More than £200,000 of taxpayers’ cash used to encourage council staff to move to Norfolk and Suffolk
- Credit: Archant
More than £200,000 of taxpayers' money has been used to pay 'golden hellos' to attract staff to work at the region's councils in the past two years.
Council bosses said the relocation expenses payments, which include paying new staff's rent, commuting fees, removal costs, storage costs and estate agents' fees, were necessary to help to plug 'hard to fill' posts.
Of councils in Norfolk and Suffolk, Norfolk County Council paid the highest amount in relocation expenses - a total of £97,355.50.
The council paid £27,574.79 in 2016/17 and £69,780.71 in 2017/18. A spokesman said: 'The purpose of the relocation scheme is to assist with the recruitment to 'hard to fill' posts.
'For example, in areas of skill shortages or where the field of candidates is drawn from the whole country or overseas. This includes within social work, where there is a national shortage.
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'It should not be confused with the excess travel scheme, which applies when an employee's place of employment is changed by the county council, beyond the employee's control.'
The council said chief officers decide on whether the relocation scheme can be used as part of the recruitment package, before the post is advertised.
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But, very exceptionally, a decision to apply the scheme may not have been made prior to advertising, but it becomes clear during the appointment process that the most suitable candidate would not be secured without it.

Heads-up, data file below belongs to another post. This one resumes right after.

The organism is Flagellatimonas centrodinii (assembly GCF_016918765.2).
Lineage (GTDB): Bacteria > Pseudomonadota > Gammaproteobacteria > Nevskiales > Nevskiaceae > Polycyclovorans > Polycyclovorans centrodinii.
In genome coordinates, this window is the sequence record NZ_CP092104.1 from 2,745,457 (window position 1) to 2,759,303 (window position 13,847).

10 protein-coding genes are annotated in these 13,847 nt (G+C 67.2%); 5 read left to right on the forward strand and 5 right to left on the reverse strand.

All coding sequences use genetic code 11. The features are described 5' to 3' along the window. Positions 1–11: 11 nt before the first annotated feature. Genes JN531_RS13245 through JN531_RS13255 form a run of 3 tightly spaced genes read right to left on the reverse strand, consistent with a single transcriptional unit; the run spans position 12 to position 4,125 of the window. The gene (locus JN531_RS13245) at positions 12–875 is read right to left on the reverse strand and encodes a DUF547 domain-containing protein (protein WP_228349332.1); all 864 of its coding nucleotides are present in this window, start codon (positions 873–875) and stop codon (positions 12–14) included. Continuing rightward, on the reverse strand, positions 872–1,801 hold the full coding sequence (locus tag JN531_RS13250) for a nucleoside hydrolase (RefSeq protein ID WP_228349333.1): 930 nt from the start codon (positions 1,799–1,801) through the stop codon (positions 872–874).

By way of comparison, Suffolk County Council paid out a total of £47,053.30 over the two years. It paid £13.601.01 in 2016/17 and £3,448.29 in the last financial year.
If people who have been paid relocation expenses leave the councils within a certain time period, they can be asked to back the money.
The only council where that happened was at Suffolk County Council. On one occasion in 2017/18 £3,708.64 was paid and taken back in the same year.
Breckland Council and Broadland District Council were the two authorities in our region which did not pay any relocation expenses over the two years.
The councils would not reveal which individuals had claimed the relocation expenses, citing an exemption under the Freedom Of Information Act triggered because the information released would reveal personal data about a third party.